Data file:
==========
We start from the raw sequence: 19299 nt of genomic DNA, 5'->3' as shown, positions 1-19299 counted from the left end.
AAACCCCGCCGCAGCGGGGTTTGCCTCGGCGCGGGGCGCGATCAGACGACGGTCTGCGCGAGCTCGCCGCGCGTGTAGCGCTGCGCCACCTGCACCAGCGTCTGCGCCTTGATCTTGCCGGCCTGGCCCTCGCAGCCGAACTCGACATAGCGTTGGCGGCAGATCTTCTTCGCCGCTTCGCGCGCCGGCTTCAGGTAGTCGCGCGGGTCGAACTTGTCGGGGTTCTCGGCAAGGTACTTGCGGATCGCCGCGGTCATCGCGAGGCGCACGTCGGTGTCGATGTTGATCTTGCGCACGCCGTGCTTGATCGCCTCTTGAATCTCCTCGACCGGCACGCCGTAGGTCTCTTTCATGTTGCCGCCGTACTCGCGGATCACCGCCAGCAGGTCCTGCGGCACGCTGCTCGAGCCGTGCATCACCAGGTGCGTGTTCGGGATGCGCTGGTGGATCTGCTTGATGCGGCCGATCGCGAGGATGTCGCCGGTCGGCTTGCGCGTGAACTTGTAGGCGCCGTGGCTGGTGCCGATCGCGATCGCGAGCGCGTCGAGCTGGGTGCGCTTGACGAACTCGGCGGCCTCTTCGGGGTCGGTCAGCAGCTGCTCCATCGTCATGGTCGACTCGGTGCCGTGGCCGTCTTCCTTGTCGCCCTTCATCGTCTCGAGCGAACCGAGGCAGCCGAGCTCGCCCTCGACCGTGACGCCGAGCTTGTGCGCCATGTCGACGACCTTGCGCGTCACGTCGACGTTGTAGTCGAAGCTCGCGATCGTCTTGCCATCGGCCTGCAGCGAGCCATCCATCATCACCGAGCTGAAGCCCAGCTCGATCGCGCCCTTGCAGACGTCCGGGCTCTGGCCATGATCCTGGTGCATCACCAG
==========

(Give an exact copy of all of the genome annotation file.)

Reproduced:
We start from the raw sequence: 19299 nt of genomic DNA, 5'->3' as shown, positions 1-19299 counted from the left end.
AAACCCCGCCGCAGCGGGGTTTGCCTCGGCGCGGGGCGCGATCAGACGACGGTCTGCGCGAGCTCGCCGCGCGTGTAGCGCTGCGCCACCTGCACCAGCGTCTGCGCCTTGATCTTGCCGGCCTGGCCCTCGCAGCCGAACTCGACATAGCGTTGGCGGCAGATCTTCTTCGCCGCTTCGCGCGCCGGCTTCAGGTAGTCGCGCGGGTCGAACTTGTCGGGGTTCTCGGCAAGGTACTTGCGGATCGCCGCGGTCATCGCGAGGCGCACGTCGGTGTCGATGTTGATCTTGCGCACGCCGTGCTTGATCGCCTCTTGAATCTCCTCGACCGGCACGCCGTAGGTCTCTTTCATGTTGCCGCCGTACTCGCGGATCACCGCCAGCAGGTCCTGCGGCACGCTGCTCGAGCCGTGCATCACCAGGTGCGTGTTCGGGATGCGCTGGTGGATCTGCTTGATGCGGCCGATCGCGAGGATGTCGCCGGTCGGCTTGCGCGTGAACTTGTAGGCGCCGTGGCTGGTGCCGATCGCGATCGCGAGCGCGTCGAGCTGGGTGCGCTTGACGAACTCGGCGGCCTCTTCGGGGTCGGTCAGCAGCTGCTCCATCGTCATGGTCGACTCGGTGCCGTGGCCGTCTTCCTTGTCGCCCTTCATCGTCTCGAGCGAACCGAGGCAGCCGAGCTCGCCCTCGACCGTGACGCCGAGCTTGTGCGCCATGTCGACGACCTTGCGCGTCACGTCGACGTTGTAGTCGAAGCTCGCGATCGTCTTGCCATCGGCCTGCAGCGAGCCATCCATCATCACCGAGCTGAAGCCCAGCTCGATCGCGCCCTTGCAGACGTCCGGGCTCTGGCCATGATCCTGGTGCATCACCAG